Professorial Lecture: Decolonizing the Homiletical Mind

Posted on April 29, 2019 by Kenyatta Gilbert

Lecture Outline

The central questions addressed in this lecture are:

  1. How might African American clergy leaders, specifically, and preachers in general, think more critically about preaching the gospel of Jesus Christ in a world that has imagined Jesus as a White, male, imperialist? 
  • How might African American clergy free themselves from pedagogical practices of methodological imperialism and reclaim for themselves a culturally indigenous homiletical witness? 
  • How might a clearer theological understanding of eschatalogy and the “kingdom of God” or “reigndom of God” depose imperialistic readings of the Bible, bring social critique to the White evangelical movement, and refocus the preacher’s homiletical imagination?

Terms/Concepts    

Homiletics – thetheological study of preaching and the development and delivery of sermons.

Pedagogy –teaching method

Postcolonial criticism – deconstructing (reducing to its constituent parts) Western imperial history, texts, and practices to reveal the devastating impact of colonial exploitation.  

Biblical Hermeneutics  – determining how to apply the ancient Bible in and for the present.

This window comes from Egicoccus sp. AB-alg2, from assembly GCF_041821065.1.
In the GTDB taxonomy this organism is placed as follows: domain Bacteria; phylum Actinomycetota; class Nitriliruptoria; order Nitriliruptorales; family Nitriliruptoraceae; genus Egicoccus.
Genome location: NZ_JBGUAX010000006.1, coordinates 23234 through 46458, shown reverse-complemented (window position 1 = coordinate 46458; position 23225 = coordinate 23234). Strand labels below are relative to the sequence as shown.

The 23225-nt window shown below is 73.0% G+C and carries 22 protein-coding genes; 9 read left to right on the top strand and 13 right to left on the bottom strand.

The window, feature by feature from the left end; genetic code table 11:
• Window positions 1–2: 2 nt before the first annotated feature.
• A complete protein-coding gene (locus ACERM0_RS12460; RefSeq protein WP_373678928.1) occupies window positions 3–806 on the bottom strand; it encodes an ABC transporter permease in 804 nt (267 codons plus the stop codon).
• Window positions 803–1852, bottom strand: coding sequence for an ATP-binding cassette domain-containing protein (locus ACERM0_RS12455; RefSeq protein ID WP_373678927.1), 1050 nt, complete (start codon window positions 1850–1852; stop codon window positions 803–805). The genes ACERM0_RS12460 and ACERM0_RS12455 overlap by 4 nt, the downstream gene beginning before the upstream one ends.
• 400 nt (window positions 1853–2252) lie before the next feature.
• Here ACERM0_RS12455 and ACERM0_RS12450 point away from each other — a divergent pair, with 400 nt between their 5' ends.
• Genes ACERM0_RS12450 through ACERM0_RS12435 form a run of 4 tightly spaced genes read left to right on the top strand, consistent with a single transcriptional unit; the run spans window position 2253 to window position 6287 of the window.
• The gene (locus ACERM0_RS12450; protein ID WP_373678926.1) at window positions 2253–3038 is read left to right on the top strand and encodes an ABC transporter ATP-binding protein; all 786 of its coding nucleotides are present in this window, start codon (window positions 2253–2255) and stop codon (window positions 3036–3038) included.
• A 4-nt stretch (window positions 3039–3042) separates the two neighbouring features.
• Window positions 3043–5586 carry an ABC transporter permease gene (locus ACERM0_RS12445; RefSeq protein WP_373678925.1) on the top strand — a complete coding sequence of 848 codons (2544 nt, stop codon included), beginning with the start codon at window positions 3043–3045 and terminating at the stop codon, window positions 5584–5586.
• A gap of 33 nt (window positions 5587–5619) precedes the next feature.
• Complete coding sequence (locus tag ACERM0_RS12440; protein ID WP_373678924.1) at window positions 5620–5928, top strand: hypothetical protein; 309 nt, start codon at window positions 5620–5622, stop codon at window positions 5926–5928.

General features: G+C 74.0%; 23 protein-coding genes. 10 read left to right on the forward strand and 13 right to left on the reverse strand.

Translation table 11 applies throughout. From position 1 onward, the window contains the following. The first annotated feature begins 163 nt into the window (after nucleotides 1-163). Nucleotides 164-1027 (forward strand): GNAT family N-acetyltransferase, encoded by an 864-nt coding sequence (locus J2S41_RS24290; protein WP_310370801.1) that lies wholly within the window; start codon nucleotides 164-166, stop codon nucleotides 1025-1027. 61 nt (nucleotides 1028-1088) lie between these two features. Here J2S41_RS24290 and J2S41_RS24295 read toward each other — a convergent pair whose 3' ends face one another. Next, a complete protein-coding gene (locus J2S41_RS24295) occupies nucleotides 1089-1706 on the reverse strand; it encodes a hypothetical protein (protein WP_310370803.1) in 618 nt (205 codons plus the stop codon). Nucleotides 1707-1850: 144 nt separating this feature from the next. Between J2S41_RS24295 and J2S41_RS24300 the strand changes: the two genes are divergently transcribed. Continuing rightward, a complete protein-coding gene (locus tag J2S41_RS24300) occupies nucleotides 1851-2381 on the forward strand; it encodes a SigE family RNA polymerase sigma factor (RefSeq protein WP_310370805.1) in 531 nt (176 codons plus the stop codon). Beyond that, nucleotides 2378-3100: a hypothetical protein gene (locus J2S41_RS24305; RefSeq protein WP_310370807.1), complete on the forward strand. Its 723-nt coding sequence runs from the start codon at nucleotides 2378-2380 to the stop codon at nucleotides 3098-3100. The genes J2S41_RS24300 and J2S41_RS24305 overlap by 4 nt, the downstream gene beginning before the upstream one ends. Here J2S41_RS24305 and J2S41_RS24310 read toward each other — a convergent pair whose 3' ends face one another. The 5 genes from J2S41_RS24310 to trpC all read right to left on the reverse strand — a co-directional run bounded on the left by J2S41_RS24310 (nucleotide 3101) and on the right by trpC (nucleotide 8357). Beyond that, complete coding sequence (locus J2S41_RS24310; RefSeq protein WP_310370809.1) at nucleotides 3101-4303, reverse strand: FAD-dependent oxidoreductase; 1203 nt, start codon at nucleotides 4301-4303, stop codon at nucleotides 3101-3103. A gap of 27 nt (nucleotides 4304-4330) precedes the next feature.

Eschatology – a Christian doctrine that refers to “last things.”

Millennialism –refers to religious and political perspectives about history’s end coupled with an optimistic view of a promising future.

Pre-millennialism– a doctrinal view of world deterioration as the sign of the end and not progress or improvement.

Post-millennialism– a doctrinal viewthat Jesus will return after a literal thousand-year reign of peace and prosperity.   

Dispensationalism –an approach to theology and the Bible that is based on dividing history into “dispensations” or “economies,” which are seen in different phases of God’s progressive revelation.  

Apologetics– a theological/homiletical approach that uses categories of knowledge to defend Christian faith in response to explicit or implicit misunderstandings, challenges, and attacks in order to commend that very faith. 

Sources:  Frederick Ware, African American Theology: An Introduction; Joseph L. Price, Eds. A New Handbook of Christian Theology; Donald McKim, Westminster Dictionary of Theological Terms. Ronald J. Allen and O. Wesley Allen Jr., The Sermon Without End.